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Explorer Benedict Allen: The day I became a ‘crocodile man’

My dreams of exploration led me from the frozen wastes of the Arctic to the unmapped Amazon. But it was a six-week initiation ceremony in the malarial swamplands of Papua New Guinea that really left its mark

As children, we all dream of what we might do when grown up, and my dream was that I’d be an explorer like Sir Walter Raleigh, Dr Livingstone or Scott of the Antarctic – one of those sturdy characters who went off to discover things about faraway worlds. But as years went by – this was the 1960s – I realised the world was by now largely explored. Besides, it turned out that expeditions cost quite a lot of money. 

Perhaps that childhood dream would have come to nothing but for my dad. He was a test pilot, and watching him fly his prototype Vulcan through the grey skies of Cheshire I realised it was possible even in this day and age to be someone who pushed the boundaries of human knowledge – or at least headed beyond Macclesfield. 

Through my university years, I clung on to my dream, wondering about the last unmapped corners of the globe, and earned enough money for a ticket to South America. It was out there, among the simmering forests between the Orinoco and Amazon, that Raleigh had searched for a lost kingdom of gold, the fabled land of El Dorado. To this day, it seemed, no one had crossed right through the region – 400 miles of tropical vegetation. 

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Perhaps not surprisingly, that first, hopelessly ambitious journey went badly wrong, despite the efforts of various indigenous communities to help me on my way. One night, still 60 or more miles from the outside world, I found myself set upon by two gold miners with knives. I ran off through the darkness, down to my canoe, then pushed off – ahead of me nothing but the whistling rainforest, and the ominous sound of fast water. 

Soon enough, my canoe capsized, and now I had to swim my way through the rapids to the riverbank. When I did finally make it to the shore I sat there in a daze. My clothes were dripping, hands bleeding from where I’d clawed at rocks. I was just 23 and now alone in the tropical forest having lost all my possessions – clothes, food, medical kit. No one in the world knew where I was.    

I began walking. For days I stumbled through the undergrowth, fashioning tents of leaves, sleeping on the damp ground with the ants. I succumbed to one strain of malaria, then another. Onward I went, knowing only that I must try my best for my mum and dad, and summon the energy to keep going. It was perhaps three weeks before I broke out into the daylight.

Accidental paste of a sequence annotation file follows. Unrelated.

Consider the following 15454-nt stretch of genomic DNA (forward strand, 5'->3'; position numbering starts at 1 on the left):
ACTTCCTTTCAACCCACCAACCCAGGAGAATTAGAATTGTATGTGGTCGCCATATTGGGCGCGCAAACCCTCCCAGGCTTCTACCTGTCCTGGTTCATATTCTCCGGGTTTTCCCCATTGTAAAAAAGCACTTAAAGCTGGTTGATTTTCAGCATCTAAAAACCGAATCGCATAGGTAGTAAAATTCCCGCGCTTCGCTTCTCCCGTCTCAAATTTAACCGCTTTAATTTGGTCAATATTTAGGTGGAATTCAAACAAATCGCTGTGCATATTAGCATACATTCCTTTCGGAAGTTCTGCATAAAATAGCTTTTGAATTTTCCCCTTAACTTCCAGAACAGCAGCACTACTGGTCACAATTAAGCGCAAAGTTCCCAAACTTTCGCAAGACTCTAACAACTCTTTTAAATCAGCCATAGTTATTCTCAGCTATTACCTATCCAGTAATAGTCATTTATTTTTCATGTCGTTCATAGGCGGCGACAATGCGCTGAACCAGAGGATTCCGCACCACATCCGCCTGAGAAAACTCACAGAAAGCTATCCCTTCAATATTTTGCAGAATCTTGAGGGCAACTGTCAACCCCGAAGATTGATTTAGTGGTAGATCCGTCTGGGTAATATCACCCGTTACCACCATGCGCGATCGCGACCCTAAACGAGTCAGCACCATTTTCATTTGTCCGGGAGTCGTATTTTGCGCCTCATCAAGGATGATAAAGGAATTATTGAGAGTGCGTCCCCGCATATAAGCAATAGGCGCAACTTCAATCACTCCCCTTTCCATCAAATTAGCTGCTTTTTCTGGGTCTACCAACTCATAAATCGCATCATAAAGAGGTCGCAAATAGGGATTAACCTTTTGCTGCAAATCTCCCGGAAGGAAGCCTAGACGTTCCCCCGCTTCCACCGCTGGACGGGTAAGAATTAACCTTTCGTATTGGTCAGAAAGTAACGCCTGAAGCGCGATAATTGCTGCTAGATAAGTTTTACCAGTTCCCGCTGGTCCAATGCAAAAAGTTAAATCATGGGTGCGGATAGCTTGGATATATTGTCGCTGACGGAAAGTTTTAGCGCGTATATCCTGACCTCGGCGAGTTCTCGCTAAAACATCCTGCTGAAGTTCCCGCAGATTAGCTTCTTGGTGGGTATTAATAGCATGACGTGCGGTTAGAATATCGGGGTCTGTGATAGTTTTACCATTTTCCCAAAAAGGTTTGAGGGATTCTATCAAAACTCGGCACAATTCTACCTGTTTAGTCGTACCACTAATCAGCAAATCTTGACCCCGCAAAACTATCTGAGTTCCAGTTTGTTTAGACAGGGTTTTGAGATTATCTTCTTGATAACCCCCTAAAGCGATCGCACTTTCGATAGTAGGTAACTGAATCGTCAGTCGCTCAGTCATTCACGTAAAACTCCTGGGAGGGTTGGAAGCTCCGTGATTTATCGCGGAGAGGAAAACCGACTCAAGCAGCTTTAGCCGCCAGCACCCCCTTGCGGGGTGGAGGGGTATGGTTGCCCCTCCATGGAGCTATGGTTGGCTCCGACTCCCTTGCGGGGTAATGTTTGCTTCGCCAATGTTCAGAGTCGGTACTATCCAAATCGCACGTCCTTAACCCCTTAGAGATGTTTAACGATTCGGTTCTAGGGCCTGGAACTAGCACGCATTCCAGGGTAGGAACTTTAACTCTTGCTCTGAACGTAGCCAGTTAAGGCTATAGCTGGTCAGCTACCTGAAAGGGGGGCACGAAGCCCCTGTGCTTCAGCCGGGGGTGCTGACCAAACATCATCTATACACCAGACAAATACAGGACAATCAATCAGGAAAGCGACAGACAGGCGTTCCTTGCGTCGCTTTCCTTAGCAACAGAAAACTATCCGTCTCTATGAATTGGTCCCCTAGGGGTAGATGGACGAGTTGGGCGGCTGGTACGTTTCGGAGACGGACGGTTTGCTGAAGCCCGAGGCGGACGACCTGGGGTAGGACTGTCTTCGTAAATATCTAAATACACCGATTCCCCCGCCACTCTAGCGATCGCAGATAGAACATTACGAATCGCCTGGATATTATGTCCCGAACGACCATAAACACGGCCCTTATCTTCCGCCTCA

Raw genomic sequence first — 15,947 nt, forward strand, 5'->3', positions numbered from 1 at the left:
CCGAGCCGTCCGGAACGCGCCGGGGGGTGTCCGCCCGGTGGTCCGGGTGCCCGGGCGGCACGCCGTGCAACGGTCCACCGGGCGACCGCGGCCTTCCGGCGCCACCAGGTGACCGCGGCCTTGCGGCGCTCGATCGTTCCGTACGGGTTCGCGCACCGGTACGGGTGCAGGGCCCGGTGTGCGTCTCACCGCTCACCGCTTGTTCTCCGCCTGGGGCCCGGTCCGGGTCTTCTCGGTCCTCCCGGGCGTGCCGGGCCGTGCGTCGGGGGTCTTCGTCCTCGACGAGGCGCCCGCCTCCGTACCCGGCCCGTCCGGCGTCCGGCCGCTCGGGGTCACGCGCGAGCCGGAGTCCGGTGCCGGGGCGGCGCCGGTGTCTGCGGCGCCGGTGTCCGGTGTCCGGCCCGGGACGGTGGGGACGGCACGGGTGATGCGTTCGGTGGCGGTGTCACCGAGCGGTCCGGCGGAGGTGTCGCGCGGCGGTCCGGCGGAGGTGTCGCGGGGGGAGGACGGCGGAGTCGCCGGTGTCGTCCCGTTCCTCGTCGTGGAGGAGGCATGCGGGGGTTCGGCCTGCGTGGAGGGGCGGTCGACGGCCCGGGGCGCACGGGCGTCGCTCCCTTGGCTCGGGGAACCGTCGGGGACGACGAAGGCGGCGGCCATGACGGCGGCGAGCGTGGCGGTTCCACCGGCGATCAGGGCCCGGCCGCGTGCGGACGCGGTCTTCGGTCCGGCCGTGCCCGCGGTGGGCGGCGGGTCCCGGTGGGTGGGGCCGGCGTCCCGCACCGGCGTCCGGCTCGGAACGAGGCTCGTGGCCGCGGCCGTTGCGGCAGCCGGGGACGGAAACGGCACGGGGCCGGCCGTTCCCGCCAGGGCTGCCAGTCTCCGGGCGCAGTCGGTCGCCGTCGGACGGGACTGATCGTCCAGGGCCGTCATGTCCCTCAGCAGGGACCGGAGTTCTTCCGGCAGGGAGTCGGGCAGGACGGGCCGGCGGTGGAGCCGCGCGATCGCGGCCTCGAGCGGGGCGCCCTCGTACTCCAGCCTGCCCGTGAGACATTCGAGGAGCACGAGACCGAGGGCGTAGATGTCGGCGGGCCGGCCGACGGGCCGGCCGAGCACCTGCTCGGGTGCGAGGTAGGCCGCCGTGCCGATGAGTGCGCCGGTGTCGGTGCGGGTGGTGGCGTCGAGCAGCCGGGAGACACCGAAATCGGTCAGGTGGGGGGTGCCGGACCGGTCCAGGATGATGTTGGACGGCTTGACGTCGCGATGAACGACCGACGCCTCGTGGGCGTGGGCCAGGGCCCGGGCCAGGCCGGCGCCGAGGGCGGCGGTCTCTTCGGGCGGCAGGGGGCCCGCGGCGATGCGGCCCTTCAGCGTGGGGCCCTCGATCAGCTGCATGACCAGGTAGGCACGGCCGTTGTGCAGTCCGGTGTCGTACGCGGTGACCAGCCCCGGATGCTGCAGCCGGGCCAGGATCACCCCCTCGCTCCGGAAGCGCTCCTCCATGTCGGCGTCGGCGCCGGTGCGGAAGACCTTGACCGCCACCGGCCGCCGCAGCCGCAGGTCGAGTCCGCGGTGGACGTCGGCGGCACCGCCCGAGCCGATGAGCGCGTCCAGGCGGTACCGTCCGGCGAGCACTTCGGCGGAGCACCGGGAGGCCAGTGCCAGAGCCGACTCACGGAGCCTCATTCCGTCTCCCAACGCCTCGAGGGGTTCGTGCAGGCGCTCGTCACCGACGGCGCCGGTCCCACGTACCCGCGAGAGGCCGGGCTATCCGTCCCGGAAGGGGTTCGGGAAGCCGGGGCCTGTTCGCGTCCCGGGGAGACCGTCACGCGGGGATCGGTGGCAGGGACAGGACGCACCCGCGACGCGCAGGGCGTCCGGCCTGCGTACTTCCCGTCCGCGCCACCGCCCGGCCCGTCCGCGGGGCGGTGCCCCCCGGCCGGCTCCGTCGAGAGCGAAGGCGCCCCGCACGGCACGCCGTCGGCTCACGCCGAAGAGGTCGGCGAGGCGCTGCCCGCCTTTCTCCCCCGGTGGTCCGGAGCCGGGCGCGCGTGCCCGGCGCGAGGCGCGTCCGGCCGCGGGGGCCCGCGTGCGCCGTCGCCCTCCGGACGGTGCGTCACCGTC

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Somehow, I had survived. It was time now to retreat home and recover. Gradually, though, as months passed, I wanted to learn more about the rainforest that had so nearly killed me. And it struck me that there was no one better to learn from than the various native inhabitants. What we saw as a ‘jungle’ indigenous people saw as a home; it gave them food, shelter, medicine.    

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And so, five months into my next expedition, to Papua New Guinea, I found myself ensconced in a Sepik River village and about to undergo a traditional ceremony designed to prepare boys for all eventualities  – to make them into “men as strong as a crocodile”, the elders liked to put it. My head was shaved alongside a dozen others of my age; I was given a grass skirt and the women began sobbing at the thought of what we might now have to undergo – for though the rite was secret, all those who emerged from it bore extensive ‘crocodile’ scars up their chests and backs – and it was unlikely they acquired these scars painlessly. We were led into the waark dumba, or crocodile nest – the screened-off spirit house. One by one we were laid on canoes and cut repeatedly with bamboo blades. Finally, an hour or two later, having each lost a couple of pints of blood, it was done; we had been marked as true ‘crocodile men’ who could cope even with the malarial swamplands. It was explained that it only remained for us to earn those marks – which sadly meant being beaten with sticks, five times a day. This went on for six weeks. 

Benedict Allen’s Explorer: The Quest for Adventure and the Great Unknown is out now (Canongate, £18.99)

When we did at last regain our freedom, however, we knew each other and ourselves – our strengths and our weaknesses – and how we each might persevere regardless of lurking dangers. For me personally, the exacting ceremony was also a perfect preparation for future adventures around the globe, as I set about what now became my work as an explorer – the documentation of fast-vanishing cultures and habitats.

There were indeed adventures. And misadventures, too. In the Arctic ice pack I was separated from my dog team in a blizzard. In Colombia, I was chased by two hitmen belonging to Pablo Escobar and in the Brazilian Amazon was robbed by loggers and left to die. But again and again, thanks in large part to that crocodile ceremony, I lived to tell my tale – and achieve my unlikely childhood dream.

Benedict Allen is an author and explorer

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